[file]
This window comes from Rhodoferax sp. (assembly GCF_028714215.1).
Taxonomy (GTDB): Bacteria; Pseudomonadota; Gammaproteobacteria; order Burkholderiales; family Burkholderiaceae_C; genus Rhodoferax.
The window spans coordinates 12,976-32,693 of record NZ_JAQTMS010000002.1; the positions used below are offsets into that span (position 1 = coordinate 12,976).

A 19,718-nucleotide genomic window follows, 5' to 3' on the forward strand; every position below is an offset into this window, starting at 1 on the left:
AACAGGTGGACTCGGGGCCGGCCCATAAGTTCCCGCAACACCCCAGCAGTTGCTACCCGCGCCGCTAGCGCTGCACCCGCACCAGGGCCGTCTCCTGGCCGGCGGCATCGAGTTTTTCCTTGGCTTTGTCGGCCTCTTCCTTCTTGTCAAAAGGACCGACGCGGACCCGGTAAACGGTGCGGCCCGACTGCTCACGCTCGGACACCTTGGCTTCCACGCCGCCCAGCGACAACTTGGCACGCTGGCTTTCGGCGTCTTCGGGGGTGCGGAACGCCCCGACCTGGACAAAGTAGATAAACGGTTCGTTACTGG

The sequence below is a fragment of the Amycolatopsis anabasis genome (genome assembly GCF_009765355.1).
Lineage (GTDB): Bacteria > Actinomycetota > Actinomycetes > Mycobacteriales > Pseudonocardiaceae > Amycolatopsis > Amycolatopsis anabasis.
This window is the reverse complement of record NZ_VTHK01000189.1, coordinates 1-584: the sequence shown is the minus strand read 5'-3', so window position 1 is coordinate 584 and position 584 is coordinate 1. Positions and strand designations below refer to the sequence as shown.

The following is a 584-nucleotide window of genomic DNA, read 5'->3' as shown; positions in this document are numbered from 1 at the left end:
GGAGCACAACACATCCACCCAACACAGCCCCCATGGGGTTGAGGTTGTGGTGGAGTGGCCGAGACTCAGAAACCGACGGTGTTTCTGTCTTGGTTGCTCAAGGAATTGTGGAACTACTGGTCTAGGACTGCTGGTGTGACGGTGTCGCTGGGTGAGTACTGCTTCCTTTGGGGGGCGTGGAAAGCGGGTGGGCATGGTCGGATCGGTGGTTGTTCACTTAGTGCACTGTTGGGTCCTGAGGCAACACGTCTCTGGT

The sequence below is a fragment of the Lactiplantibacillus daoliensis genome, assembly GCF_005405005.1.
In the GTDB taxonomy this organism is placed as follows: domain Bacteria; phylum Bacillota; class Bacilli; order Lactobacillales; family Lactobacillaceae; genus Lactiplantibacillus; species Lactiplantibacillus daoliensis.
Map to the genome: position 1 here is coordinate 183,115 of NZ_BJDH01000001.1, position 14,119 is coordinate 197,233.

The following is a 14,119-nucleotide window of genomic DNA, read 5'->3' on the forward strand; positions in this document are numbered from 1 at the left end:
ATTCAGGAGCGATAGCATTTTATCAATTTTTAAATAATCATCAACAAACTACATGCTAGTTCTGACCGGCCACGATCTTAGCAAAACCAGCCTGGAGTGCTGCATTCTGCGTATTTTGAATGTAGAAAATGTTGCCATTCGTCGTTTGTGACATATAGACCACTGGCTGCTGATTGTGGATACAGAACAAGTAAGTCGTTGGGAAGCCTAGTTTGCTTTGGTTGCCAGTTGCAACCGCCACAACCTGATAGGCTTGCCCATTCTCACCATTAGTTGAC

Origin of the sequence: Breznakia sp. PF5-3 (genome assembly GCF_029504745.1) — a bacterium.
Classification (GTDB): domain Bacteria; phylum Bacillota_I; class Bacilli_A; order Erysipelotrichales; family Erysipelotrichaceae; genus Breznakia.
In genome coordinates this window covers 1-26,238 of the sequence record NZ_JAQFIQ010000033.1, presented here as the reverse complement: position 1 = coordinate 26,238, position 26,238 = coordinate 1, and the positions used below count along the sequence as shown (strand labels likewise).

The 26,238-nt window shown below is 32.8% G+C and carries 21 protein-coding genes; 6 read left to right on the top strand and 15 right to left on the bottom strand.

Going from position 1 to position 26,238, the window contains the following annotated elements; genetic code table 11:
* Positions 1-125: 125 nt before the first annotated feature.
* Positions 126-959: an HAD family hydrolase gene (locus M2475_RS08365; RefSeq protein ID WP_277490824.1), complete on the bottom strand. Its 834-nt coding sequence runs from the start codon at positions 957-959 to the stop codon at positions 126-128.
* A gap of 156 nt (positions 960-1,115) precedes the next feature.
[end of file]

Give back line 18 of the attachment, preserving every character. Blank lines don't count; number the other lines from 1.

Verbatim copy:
In genome coordinates this window covers 1-26,238 of the sequence record NZ_JAQFIQ010000033.1, presented here as the reverse complement: position 1 = coordinate 26,238, position 26,238 = coordinate 1, and the positions used below count along the sequence as shown (strand labels likewise).